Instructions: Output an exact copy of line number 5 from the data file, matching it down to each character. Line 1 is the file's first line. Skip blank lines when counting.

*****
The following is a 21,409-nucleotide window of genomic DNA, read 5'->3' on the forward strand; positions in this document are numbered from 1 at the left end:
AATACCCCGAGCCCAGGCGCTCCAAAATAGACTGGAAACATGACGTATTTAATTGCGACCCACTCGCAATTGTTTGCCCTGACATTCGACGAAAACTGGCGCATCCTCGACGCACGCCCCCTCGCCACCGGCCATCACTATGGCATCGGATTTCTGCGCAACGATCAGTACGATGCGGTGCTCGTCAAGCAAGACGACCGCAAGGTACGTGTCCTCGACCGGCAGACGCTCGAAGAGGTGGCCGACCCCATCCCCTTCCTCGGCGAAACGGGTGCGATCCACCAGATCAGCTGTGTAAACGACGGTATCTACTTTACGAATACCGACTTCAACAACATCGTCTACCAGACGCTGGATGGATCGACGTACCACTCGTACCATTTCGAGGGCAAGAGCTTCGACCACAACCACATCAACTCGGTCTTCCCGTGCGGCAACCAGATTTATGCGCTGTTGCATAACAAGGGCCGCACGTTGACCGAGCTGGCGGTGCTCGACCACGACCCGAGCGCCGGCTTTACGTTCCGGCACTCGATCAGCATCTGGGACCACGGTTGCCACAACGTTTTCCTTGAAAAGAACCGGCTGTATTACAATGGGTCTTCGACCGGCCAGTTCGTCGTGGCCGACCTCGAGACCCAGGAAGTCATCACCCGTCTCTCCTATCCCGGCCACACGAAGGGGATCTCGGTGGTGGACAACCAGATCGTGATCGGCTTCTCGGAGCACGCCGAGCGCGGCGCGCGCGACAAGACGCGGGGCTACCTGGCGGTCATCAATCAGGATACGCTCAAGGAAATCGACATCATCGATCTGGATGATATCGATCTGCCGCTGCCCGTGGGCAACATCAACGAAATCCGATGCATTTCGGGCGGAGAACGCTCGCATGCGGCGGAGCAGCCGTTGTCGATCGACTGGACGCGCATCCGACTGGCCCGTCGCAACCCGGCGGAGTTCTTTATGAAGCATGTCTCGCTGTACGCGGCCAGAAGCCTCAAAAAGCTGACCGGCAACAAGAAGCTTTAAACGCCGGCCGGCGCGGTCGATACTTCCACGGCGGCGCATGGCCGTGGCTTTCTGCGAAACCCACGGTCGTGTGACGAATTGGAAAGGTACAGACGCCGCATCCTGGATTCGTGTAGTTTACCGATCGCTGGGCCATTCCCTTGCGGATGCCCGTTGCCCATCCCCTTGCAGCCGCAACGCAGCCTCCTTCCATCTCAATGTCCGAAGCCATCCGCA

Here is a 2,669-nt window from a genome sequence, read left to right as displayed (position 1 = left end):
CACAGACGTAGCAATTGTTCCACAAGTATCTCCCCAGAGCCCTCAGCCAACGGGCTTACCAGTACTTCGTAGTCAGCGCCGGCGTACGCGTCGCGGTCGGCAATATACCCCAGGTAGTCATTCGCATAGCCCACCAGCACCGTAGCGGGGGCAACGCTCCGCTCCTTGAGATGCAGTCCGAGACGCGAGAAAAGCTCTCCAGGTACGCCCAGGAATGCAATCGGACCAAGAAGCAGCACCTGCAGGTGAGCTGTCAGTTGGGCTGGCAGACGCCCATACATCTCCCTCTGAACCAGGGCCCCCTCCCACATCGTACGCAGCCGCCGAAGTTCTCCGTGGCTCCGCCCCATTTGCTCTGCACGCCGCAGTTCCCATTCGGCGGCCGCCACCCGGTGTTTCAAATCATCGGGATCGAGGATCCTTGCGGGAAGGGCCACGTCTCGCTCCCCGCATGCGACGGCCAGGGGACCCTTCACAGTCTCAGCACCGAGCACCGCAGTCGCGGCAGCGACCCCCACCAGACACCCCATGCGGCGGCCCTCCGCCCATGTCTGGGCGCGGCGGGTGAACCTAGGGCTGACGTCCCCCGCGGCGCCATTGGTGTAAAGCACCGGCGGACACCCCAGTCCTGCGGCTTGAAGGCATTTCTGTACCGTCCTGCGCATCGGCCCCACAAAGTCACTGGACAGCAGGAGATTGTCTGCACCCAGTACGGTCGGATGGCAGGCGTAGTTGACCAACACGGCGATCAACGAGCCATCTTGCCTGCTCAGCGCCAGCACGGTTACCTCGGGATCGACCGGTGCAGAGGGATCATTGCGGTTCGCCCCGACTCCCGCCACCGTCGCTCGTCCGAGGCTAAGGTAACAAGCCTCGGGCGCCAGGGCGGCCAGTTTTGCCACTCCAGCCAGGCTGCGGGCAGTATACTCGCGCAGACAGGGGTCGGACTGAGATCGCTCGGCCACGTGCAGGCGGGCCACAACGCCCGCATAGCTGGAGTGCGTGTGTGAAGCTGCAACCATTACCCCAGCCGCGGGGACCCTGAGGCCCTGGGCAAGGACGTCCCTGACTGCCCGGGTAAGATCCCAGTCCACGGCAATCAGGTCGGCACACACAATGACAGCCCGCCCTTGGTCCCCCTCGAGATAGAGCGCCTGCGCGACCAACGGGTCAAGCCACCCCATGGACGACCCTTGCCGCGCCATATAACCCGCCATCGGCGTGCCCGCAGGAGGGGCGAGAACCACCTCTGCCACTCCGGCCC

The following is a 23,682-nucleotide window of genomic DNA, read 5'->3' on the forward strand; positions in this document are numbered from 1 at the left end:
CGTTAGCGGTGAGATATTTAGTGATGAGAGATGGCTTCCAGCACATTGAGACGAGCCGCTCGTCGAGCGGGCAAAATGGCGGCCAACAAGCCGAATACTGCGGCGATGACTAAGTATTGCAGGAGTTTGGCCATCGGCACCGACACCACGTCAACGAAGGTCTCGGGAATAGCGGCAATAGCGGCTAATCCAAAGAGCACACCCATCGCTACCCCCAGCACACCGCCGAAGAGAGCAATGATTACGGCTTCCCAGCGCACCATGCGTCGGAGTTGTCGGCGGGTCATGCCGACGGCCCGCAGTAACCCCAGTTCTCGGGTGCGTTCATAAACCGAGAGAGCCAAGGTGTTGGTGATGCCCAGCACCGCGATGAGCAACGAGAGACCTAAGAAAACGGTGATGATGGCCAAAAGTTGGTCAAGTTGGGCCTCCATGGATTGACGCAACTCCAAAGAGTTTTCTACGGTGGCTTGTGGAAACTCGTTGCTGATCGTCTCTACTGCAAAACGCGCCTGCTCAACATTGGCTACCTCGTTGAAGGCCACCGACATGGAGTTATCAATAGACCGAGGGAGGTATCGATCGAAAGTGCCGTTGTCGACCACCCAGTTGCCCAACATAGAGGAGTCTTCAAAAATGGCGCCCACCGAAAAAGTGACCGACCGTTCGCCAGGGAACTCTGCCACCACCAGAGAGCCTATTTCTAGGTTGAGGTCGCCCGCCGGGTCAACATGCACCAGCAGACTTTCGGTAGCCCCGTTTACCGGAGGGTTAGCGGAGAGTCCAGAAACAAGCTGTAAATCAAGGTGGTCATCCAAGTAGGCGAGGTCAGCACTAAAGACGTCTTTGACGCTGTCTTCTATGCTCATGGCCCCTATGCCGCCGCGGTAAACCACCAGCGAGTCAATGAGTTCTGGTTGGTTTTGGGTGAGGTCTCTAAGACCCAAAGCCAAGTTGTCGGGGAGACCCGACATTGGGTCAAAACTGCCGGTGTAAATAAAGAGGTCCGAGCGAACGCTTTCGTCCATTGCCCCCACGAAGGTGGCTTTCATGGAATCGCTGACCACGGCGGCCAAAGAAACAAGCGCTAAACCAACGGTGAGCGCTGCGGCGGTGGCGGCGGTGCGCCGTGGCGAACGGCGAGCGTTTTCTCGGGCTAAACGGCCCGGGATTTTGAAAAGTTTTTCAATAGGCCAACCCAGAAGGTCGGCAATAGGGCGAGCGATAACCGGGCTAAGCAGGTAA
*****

The following is a 23,682-nucleotide window of genomic DNA, read 5'->3' on the forward strand; positions in this document are numbered from 1 at the left end: